Background Distraction and interruption are endemic in the clinical environment and contribute to error. This study assesses whether simulation-based training with targeted feedback can improve undergraduate management of distractions and interruptions to reduce error-making.
Design A prospective non-randomised controlled study.
Methods 28 final year medical students undertook a simulated baseline ward round. 14 students formed an intervention group and received immediate feedback on distractor management and error. 14 students in a control group received no feedback. After 4 weeks, students participated in a post-intervention ward round of comparable rigour. Changes in medical error and distractor management between simulations were assessed with Mann-Whitney U tests using SPSS V.21.
Results At baseline, error rates were high. The intervention group committed 72 total baseline errors (mean of 5.1 errors/student; median 5; range 3–7). The control group exhibited a comparable number of errors—with a total of 76 observed (mean of 5.4 errors/student; median 6; range 4–7). Many of these errors were life-threatening. At baseline distractions and interruptions were poorly managed by both groups. All forms of simulation training reduced error-making. In the intervention group the total number of errors post-intervention fell from 72 to 17 (mean 1.2 errors/student; median 1; range 0–3), representing a 76.4% fall (p<0.0001). In the control group the total number of errors also fell—from 76 to 44 (mean of 3.1 errors/student; median 3; range 1–5), representing a 42.1% reduction (p=0.0003).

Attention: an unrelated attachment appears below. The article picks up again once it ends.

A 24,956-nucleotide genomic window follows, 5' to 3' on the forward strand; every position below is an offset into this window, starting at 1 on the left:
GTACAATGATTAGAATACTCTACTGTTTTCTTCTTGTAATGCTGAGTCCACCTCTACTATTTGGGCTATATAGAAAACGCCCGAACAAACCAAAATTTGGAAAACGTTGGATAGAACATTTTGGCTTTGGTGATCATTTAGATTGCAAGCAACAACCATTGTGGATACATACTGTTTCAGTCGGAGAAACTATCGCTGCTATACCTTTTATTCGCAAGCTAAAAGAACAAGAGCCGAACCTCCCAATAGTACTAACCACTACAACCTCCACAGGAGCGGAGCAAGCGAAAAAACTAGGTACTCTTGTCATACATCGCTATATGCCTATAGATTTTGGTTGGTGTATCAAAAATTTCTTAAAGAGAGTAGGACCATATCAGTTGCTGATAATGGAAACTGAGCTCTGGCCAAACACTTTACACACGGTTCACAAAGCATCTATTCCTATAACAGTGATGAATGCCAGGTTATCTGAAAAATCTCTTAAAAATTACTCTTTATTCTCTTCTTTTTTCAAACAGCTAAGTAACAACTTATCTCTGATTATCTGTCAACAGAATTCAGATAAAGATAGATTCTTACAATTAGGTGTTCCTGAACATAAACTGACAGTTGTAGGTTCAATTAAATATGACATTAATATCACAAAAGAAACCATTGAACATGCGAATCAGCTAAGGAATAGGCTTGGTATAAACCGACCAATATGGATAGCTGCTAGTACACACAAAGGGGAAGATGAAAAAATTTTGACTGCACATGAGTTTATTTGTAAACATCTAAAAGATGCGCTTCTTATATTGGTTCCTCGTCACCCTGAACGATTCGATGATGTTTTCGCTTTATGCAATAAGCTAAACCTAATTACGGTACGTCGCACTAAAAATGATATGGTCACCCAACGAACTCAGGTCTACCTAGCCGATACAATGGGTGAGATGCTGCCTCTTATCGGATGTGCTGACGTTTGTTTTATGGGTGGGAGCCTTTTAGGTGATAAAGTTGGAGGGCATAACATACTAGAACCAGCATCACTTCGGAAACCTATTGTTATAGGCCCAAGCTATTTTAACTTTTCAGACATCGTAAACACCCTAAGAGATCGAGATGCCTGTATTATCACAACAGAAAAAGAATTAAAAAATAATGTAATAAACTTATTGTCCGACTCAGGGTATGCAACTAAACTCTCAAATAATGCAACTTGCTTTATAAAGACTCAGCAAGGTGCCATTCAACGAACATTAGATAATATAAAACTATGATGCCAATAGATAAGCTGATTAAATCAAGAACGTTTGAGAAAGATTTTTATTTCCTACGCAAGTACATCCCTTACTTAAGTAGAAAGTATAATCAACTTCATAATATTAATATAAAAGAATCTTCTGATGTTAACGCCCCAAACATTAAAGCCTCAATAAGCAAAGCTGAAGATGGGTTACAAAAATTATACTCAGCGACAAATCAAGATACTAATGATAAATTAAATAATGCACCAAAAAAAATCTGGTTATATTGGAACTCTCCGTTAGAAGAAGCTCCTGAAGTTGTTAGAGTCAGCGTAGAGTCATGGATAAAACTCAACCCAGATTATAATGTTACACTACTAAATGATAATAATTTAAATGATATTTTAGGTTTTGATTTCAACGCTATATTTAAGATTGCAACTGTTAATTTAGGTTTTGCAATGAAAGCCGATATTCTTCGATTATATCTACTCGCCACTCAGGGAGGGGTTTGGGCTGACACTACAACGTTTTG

Conclusions Medical students are not inherently equipped to manage common ward-based distractions to mitigate error. These skills can be taught—with simulation and feedback conferring the greatest benefit. Curricular integration of simulated ward round experiences is recommended.
- Human factors
- Medical education
- Patient safety
- Medical error, measurement/epidemiology
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